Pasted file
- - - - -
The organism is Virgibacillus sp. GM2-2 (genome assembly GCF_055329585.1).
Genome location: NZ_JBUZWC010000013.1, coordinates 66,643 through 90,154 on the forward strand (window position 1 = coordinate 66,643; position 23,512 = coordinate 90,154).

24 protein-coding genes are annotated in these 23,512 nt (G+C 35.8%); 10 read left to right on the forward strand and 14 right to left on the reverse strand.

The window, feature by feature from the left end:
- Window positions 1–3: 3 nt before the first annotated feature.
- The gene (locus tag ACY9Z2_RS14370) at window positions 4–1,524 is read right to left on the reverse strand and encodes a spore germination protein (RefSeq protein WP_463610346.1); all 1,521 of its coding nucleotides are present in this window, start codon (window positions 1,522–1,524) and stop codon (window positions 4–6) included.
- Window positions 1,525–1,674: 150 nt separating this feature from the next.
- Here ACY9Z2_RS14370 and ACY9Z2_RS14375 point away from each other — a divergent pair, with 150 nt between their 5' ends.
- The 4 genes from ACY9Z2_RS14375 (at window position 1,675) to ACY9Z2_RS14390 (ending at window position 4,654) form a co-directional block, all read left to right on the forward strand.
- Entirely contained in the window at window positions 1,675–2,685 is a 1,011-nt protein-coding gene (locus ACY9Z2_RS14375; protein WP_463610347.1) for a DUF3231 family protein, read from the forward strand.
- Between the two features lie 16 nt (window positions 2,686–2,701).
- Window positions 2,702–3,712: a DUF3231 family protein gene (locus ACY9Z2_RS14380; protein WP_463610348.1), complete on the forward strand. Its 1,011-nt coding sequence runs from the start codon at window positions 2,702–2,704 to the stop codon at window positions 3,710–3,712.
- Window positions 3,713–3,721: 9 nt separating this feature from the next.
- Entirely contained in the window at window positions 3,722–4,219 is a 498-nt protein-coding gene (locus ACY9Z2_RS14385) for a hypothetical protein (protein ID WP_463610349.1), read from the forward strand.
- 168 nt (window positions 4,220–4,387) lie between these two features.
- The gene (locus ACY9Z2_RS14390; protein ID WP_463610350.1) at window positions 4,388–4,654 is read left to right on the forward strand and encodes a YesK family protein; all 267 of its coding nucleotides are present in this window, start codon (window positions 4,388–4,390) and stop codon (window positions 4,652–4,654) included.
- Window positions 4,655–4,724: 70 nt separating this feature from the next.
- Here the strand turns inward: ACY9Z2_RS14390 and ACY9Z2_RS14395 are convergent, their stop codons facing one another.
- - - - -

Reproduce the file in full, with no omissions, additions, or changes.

The organism is Virgibacillus sp. GM2-2 (genome assembly GCF_055329585.1).
Genome location: NZ_JBUZWC010000013.1, coordinates 66,643 through 90,154 on the forward strand (window position 1 = coordinate 66,643; position 23,512 = coordinate 90,154).

24 protein-coding genes are annotated in these 23,512 nt (G+C 35.8%); 10 read left to right on the forward strand and 14 right to left on the reverse strand.

The window, feature by feature from the left end:
- Window positions 1–3: 3 nt before the first annotated feature.
- The gene (locus tag ACY9Z2_RS14370) at window positions 4–1,524 is read right to left on the reverse strand and encodes a spore germination protein (RefSeq protein WP_463610346.1); all 1,521 of its coding nucleotides are present in this window, start codon (window positions 1,522–1,524) and stop codon (window positions 4–6) included.
- Window positions 1,525–1,674: 150 nt separating this feature from the next.
- Here ACY9Z2_RS14370 and ACY9Z2_RS14375 point away from each other — a divergent pair, with 150 nt between their 5' ends.
- The 4 genes from ACY9Z2_RS14375 (at window position 1,675) to ACY9Z2_RS14390 (ending at window position 4,654) form a co-directional block, all read left to right on the forward strand.
- Entirely contained in the window at window positions 1,675–2,685 is a 1,011-nt protein-coding gene (locus ACY9Z2_RS14375; protein WP_463610347.1) for a DUF3231 family protein, read from the forward strand.
- Between the two features lie 16 nt (window positions 2,686–2,701).
- Window positions 2,702–3,712: a DUF3231 family protein gene (locus ACY9Z2_RS14380; protein WP_463610348.1), complete on the forward strand. Its 1,011-nt coding sequence runs from the start codon at window positions 2,702–2,704 to the stop codon at window positions 3,710–3,712.
- Window positions 3,713–3,721: 9 nt separating this feature from the next.
- Entirely contained in the window at window positions 3,722–4,219 is a 498-nt protein-coding gene (locus ACY9Z2_RS14385) for a hypothetical protein (protein ID WP_463610349.1), read from the forward strand.
- 168 nt (window positions 4,220–4,387) lie between these two features.
- The gene (locus ACY9Z2_RS14390; protein ID WP_463610350.1) at window positions 4,388–4,654 is read left to right on the forward strand and encodes a YesK family protein; all 267 of its coding nucleotides are present in this window, start codon (window positions 4,388–4,390) and stop codon (window positions 4,652–4,654) included.
- Window positions 4,655–4,724: 70 nt separating this feature from the next.
- Here the strand turns inward: ACY9Z2_RS14390 and ACY9Z2_RS14395 are convergent, their stop codons facing one another.